6 Rare Analog Objects Resurrected by Digital Technology
Soviet Venus Images, Don P Mitchell
The brief history of recording technology includes a lot of dead ends. Lost experiments, failed prototypes, and other historical footnotes have languished in hidden collections for decades. New technology and innovative techniques have allowed researchers to breathe new digital life into these analog artifacts. Here are a few examples.
1. THE FIRST PICTURES FROM THE SURFACE OF ANOTHER PLANET
In 1975, the Soviet probe Venera 9 landed on Venus. With temperatures approaching 900 degrees Fahrenheit, Venera 9 lasted less than an hour. But the probe managed to send back two panoramic photographs—including telemetry and calibration data, which turned large sections of the historic pictures into apparently random black and white pixels. Researcher Don Mitchell reviewed the original digital data in 2004, using modern filtering and sampling techniques to fill in these gaps and produce clearer versions of these amazing images. Software has also allowed Mitchell to improve the color balance and clarity of other images returned by the Venera spacecraft both on the surface of Venus and in orbit around it.
2. THE FIRST RECORDING MADE FOR COMMERCIAL PURPOSES
In 1888, Thomas Edison toyed with the idea of selling a little doll that sang “Twinkle Twinkle” using a specially designed audio cylinder. It would’ve been the first commercial use of an audio recording, but the product barely made it off the drawing board (to the relief of millions of Victorian parents) because there was no way of mass-producing recordings—a new recording had to be made for each doll. A badly damaged prototype of the cylinder was scanned by scientists at the Lawrence Berkeley National Laboratory; in 2011, Patrick Feaster, a media historian at Indiana University, succeeded in identifying its significance.
3. THE FIRST RECORDING OF A HUMAN VOICE
The Phonautograph, created in 1857 by Édouard-Léon Scott de Martinville, recorded sounds by tracing a stylus’ vibrations on a soot-blackened sheet of glass. Several of Scott’s experiments survived, but there was never a way to play back the audio despite experiments starting in 1877. In 2008, the original phonautographs were discovered in French archives and Patrick Feaster translated the recordings into a format which standard sound-editing software could read. Since then, several of Scott's recordings from 1860 have been recovered, including the earliest recorded human voice (Thomas Edison’s phonograph wasn’t developed for another 16 years).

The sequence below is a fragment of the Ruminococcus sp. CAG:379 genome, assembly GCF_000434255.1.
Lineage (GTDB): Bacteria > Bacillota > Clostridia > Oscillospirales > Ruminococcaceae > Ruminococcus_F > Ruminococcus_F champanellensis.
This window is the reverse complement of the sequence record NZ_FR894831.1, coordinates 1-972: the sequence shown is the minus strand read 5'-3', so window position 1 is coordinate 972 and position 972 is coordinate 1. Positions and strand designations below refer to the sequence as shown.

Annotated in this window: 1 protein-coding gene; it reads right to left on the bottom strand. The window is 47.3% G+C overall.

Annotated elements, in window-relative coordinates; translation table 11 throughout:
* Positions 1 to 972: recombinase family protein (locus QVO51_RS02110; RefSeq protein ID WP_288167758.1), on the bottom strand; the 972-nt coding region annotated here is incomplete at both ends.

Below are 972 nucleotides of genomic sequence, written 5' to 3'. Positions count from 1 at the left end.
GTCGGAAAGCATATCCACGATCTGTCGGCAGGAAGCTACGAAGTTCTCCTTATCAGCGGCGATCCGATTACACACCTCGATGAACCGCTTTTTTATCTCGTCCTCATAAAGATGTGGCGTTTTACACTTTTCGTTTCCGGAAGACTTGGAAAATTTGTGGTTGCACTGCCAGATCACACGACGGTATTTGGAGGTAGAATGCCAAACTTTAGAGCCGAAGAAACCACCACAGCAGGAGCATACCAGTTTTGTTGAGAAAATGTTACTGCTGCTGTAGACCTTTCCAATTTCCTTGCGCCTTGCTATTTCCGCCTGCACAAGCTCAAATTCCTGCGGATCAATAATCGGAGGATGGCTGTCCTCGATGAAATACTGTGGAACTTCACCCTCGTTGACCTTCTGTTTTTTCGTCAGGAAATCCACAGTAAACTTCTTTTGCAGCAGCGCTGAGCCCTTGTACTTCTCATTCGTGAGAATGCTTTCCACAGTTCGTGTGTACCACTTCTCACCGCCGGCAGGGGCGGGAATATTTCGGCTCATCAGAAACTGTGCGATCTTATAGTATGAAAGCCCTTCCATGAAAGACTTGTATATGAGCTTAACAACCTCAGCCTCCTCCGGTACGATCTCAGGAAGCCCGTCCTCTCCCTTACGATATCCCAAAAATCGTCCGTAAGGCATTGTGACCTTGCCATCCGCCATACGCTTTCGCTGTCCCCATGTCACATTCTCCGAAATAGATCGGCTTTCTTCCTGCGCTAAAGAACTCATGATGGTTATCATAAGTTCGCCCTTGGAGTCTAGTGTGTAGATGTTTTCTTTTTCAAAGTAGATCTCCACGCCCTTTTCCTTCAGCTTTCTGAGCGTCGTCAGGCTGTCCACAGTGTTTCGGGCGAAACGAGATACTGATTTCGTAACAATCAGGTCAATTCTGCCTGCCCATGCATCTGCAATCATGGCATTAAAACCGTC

4. THE FIRST TELEVISION RECORDINGS
In 1927, John Logie Baird revealed the revolutionary Phonovision, which could record a live television signal on vinyl discs; his early television signals were low-frequency enough to be faintly audible and therefore could be picked up by a recording stylus. Baird never succeeded in playing the recordings back on what he dubbed his “Photovisor,” and later researchers mostly ignored them. In the 1980s, historian Don McLean used digital sampling to resurrect all of the five remaining Phonovision discs; he discovered that he could use software to correct errors introduced by the original recording equipment and create clear images.
5. THE OLDEST SURVIVING GRAMOPHONE RECORD
In 1890, Emile Berliner unveiled the gramophone, the prototype for today's turntables and one of the most iconic of all recording technologies. Most of his recordings were lost—until 2012, when Patrick Feaster discovered a photograph of one of Berliner's early test records in an 1890 magazine. Feaster scanned the image. He used software to translate the photographed record grooves into an audio signal and revealed Berliner's voice. The recording is one of the earliest phonograph recordings in existence, if not the earliest.
6. A RARE WOODY GUTHRIE LIVE PERFORMANCE
In 2001, the Woody Guthrie archives received a package containing two spools of magnetic recording wire containing a Woody Guthrie performance; only a handful exist. The man who recorded the concert had forgotten about the wires, which had been sitting at the back of a closet since December 1949. Unfortunately, the wire was brittle after 50 years of storage and snapped when the archivists tried to digitize it. It wasn't until 2007 that sound engineer Jamie Howarth and mathematician Kevin Short succeeded in restoring the recording, using proprietary algorithms to reduce background noise and timing errors. It won a special Grammy.